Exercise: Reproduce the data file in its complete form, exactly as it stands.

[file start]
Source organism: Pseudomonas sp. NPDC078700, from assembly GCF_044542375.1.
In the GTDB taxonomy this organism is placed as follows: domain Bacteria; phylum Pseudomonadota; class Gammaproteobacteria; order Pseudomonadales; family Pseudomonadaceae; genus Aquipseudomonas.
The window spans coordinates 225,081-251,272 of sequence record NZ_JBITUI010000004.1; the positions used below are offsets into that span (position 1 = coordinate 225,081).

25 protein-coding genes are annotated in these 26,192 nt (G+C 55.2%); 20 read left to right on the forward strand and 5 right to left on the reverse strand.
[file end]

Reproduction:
Source organism: Pseudomonas sp. NPDC078700, from assembly GCF_044542375.1.
In the GTDB taxonomy this organism is placed as follows: domain Bacteria; phylum Pseudomonadota; class Gammaproteobacteria; order Pseudomonadales; family Pseudomonadaceae; genus Aquipseudomonas.
The window spans coordinates 225,081-251,272 of sequence record NZ_JBITUI010000004.1; the positions used below are offsets into that span (position 1 = coordinate 225,081).

25 protein-coding genes are annotated in these 26,192 nt (G+C 55.2%); 20 read left to right on the forward strand and 5 right to left on the reverse strand.